R:
1.

This opposite conversion function again takes the gapped sequence and appropriately the nongapped coordinates. It splits the gapped sequence into an array of single characters and finds the indices of the characters which are not -'s. Since we only stored the indices of nongap characters, this array gives the gapped coordinates for each nongap letter. So again the function can just returns the appropriate new coordinate for each old coordinate.

These ended up being pretty elegant in R (once I finally figured them out).

## How SINs (and Credit Card Numbers) Are Validated

A while back it was tax season in Canada and a friend of mine was trying to do his taxes online. But since he was foreign and didn't have a Social Insurance Number (their equivalent of an SSN), the helpful webapp wouldn't let him print the thing (of course it only informed him of that after he had already entered everything). We tried a few guesses before finally just using mine and crossing out my numbers after printing it. But I always wondered how the form knew our guesses were invalid. Luckily, I recently stumbled across a mention of how credit card numbers are validated.

It turns out SINs and credit card number are checked with something called the Luhn algorithm. Basically the algorithm just involves taking each digit, multiplying the second, fourth, sixth and so on digit from the right by 2 and adding up all the resulting digits (e.g. if 7 is multiplied by 2 then the resulting 14 is split into 1+4). If the sum of the digits is a multiple of 10, the number passes.

For example, to check 345678, you'd split it into 3,4,5,6,7,8. Then multiply 3, 5 and 7 by 2 to give 6, 4, 10, 6, 14, 8. Then split all the digits again to give 6, 4, 1, 0, 6, 1, 4, 8. That adds up to 30 so 345678 would be a valid credit card number (if there wasn't a set length).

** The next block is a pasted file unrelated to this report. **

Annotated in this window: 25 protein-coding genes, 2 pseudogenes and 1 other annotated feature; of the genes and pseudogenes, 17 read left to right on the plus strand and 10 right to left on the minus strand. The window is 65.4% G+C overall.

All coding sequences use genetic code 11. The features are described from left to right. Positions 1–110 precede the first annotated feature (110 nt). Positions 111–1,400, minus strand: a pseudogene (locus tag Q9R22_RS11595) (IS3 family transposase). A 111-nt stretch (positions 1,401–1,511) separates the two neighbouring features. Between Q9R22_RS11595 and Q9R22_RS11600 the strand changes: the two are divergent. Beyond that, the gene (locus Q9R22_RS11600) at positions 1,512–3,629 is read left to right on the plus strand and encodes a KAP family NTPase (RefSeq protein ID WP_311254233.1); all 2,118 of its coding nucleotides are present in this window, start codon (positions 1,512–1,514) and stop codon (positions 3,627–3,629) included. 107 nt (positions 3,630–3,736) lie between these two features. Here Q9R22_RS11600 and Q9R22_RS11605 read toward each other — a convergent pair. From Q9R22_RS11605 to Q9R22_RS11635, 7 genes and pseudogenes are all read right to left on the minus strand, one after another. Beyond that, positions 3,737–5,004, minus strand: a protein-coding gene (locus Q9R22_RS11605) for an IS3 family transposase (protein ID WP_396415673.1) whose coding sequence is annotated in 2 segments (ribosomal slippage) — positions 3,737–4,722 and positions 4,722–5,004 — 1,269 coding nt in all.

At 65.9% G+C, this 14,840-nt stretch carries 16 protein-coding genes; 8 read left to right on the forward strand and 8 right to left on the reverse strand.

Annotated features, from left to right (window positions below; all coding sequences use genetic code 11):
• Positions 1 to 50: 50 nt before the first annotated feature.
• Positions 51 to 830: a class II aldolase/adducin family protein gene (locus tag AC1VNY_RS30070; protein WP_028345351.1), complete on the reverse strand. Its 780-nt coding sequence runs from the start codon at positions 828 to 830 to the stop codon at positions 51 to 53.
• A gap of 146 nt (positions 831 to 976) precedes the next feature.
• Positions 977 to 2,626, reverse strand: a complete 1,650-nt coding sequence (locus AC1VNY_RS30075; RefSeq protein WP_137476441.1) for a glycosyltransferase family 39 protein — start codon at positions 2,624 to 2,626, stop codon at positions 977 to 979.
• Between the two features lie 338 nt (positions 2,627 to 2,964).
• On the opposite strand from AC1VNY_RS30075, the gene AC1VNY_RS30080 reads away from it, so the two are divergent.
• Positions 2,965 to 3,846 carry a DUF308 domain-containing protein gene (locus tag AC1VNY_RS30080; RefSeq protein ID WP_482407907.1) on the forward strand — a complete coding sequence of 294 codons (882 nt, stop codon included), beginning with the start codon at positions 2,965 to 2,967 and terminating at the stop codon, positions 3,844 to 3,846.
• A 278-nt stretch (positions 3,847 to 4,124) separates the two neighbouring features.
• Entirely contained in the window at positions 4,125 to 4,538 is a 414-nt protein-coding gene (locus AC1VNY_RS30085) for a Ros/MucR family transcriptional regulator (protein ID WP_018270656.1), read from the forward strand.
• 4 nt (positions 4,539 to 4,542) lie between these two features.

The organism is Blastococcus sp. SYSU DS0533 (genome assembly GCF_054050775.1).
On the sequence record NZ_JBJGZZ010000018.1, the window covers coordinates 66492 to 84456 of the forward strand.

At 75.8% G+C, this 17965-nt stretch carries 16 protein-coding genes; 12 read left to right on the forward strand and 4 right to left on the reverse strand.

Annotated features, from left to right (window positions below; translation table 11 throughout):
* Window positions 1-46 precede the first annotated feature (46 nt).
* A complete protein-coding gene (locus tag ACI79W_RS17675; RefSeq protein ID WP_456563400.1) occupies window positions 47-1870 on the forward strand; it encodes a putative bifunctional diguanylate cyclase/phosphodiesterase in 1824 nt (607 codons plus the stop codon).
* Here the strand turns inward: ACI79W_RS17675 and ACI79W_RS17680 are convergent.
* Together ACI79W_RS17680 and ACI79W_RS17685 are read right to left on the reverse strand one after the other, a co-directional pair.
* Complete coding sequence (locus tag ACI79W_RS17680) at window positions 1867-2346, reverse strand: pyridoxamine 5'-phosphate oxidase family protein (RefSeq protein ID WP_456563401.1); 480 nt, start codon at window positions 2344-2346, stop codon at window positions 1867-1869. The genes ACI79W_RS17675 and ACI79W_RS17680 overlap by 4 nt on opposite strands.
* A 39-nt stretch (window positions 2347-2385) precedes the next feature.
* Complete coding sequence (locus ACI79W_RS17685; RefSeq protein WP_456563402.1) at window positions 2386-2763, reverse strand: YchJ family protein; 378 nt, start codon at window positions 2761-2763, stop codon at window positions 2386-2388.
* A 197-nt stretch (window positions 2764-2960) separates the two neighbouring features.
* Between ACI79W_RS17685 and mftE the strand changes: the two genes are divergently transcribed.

Just for fun, here's a quick function in R to run the Luhn Algorithm on a number (or tell you the remainder so you can adjust):

R:
1.

So the next time some stupid web form needs a SIN number I'm going with 999999998.

## Don’t Use Zypper to Upgrade OpenSuse

I installed OpenSuse on my work computer and I've been really happy with it so far. Recently, OpenSuse came out with a new version 11.1 so I figured I would upgrade. Since this was my first time updating, I turned to google and the first result for "upgrade opensuse 11.1" is this page about zypper on the OpenSuse site. It sure sounds easy, just run zypper and OpenSuse will upgrade in the background.

But after 5 hours of installation fun (Want me to fall back to /dev/mapper/...?) I just wanted to warn people that this is not the way to go. Somehow zypper decided that my computer would function just fine without supporting the harddrive (RAID0) but I was forced to disagree with this point when my computer became unbootable. Luckily the installation DVD (after finally downloading) was able to fix the problem.

So if you're planning on upgrading your OpenSuse, I would say it's definitely worth just downloading the DVD and updating from that (which actually went really smoothly).

Yes I do (now) realize the zypper upgrade page says:

This method is unsupported. The official method of upgrading to a new release is by using the latest DVD. To start the upgrade you boot from the DVD and start installation, at some point you will be prompted to either do a New Installation or Upgrade, at that point you select Upgrade and continue with the setup.

But I didn't realize that translated to really really don't use this method. Anyway live and learn and now I know it's really easy to upgrade from the DVD.